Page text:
Plunging from a height of 32 metres, the waterfall comprises two distinct drops of 11 metres and 21 metres respectively. In the summer, approximately 140 cubic metres thunder down every second; in the winter, this number drops to around 109 cubic metres of water per second.

It’s quite something to watch such roaring masses of water thunder down with such vigour into the depths below!

Read: Top Waterfalls to Visit in Iceland

Legend has it that in the early 20th century, foreign investors intended to turn Gulfoss into a hydroelectric plant. These investors offered to buy the land from Tomas Tomasson, the current landowner. His daughter, Sigirour Tomasdottir, was so devastated by the prospective sale that she threatened to throw herself into the falls if a deal was made. As a result, the sale fell through, paving the way for Gulfoss to be continually protected as a natural conservation area. Sigirour was henceforth known as Iceland’s first environmentalist!

There are two main viewing areas at the falls – the first viewpoint is only open in the summer and leads right up to the falls; the second viewpoint offers a glorious aerial view of the falls.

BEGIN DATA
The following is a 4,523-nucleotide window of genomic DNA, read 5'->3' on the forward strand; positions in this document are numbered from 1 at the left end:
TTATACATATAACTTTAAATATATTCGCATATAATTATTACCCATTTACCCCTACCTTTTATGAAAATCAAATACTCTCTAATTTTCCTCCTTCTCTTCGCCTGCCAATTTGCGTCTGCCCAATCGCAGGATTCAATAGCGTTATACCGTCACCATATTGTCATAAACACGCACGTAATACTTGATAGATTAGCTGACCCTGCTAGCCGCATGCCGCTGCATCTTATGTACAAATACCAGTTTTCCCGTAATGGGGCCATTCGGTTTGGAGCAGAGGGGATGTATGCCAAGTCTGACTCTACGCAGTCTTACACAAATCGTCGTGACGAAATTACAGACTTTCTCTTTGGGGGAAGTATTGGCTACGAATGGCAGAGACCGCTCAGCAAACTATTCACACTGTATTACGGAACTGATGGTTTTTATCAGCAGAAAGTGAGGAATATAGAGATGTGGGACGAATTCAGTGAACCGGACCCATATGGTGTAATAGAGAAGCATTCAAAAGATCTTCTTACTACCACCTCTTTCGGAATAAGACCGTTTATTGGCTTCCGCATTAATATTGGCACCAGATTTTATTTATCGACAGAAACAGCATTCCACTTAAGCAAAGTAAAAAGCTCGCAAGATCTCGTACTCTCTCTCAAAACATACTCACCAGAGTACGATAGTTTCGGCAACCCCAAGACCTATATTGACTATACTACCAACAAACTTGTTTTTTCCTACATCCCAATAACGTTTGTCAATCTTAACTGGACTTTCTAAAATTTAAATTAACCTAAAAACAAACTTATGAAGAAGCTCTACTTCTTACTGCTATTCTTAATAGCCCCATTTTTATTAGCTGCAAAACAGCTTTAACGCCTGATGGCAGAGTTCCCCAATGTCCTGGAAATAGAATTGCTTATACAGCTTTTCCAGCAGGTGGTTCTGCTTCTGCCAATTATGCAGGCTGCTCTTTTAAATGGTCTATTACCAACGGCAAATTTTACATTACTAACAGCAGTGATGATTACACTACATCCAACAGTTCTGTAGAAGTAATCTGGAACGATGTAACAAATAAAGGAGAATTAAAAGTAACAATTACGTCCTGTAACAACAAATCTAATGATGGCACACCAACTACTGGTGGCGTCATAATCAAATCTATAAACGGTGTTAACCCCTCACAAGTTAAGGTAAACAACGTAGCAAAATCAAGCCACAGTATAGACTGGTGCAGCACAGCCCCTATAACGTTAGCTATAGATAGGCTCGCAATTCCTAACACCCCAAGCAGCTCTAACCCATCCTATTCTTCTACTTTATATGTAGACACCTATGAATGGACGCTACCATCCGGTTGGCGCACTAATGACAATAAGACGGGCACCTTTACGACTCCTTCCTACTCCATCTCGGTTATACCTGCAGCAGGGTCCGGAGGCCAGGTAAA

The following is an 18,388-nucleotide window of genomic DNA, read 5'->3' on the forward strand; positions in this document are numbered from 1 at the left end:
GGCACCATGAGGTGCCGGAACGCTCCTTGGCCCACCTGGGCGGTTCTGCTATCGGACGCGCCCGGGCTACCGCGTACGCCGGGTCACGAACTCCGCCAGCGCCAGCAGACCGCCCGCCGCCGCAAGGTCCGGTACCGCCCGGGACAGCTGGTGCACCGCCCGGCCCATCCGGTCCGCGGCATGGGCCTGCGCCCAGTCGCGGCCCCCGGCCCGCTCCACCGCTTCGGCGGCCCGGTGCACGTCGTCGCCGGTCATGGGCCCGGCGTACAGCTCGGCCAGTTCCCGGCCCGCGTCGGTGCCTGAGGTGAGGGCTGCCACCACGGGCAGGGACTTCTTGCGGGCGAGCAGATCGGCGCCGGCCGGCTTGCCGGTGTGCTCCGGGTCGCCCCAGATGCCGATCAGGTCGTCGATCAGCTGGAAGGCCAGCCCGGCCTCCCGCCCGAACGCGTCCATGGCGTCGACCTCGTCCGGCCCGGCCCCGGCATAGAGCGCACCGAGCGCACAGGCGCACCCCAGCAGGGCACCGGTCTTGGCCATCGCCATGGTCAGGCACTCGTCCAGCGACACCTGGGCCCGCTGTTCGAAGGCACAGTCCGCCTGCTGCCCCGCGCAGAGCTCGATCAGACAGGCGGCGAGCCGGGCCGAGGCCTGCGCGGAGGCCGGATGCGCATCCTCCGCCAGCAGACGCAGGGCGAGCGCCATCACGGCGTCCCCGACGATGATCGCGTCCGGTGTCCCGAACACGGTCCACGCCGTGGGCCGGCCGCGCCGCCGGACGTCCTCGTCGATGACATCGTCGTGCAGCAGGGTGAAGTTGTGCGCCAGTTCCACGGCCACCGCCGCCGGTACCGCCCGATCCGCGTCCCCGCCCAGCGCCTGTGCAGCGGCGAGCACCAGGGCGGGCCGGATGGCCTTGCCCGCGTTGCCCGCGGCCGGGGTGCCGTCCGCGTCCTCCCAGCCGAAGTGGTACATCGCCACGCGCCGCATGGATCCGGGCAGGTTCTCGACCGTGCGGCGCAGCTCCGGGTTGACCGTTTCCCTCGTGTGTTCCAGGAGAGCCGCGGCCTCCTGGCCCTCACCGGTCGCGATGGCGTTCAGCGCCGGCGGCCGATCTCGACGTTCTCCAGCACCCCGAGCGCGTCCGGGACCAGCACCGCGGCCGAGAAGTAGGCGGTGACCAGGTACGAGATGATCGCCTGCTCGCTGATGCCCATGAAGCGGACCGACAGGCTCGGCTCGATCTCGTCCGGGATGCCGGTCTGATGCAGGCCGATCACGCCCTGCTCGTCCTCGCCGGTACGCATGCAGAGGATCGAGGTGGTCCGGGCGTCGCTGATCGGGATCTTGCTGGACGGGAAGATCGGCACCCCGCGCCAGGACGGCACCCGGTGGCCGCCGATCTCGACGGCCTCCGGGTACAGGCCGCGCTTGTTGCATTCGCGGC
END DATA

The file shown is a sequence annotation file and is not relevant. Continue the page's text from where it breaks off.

Approximate driving duration from Thingvellir National Park to the Geysir Geothermal area: 10 minutes

After this stop, it’d take about 1 hour 45 minutes to drive back to Reykjavik. If you have the time in between the 3 stops, you can consider dropping by Kerio Crater, Langjokull Glacier, Pjorsaldur Valley and more. If you wish to pamper yourself, you can also spend an hour or two at the Fontana Geothermal Baths.

One thing to note: due to its popularity, the Golden Circle Route does attract plenty of tourists. Most of the tour groups usually visit the three spots in this order: Thingvellir National Park, the Geysir Geothermal area and Gulfoss. If you wish to avoid some of the crowds, you can try going about the route in the opposite direction! This isn’t to say that you won’t see anyone; there’ll still be people around but markedly lesser in numbers.

The Golden Circle Route is easy, hits all the sweet spots and doesn’t take much time at all. Include this in your itinerary the next time you’re planning to visit Iceland!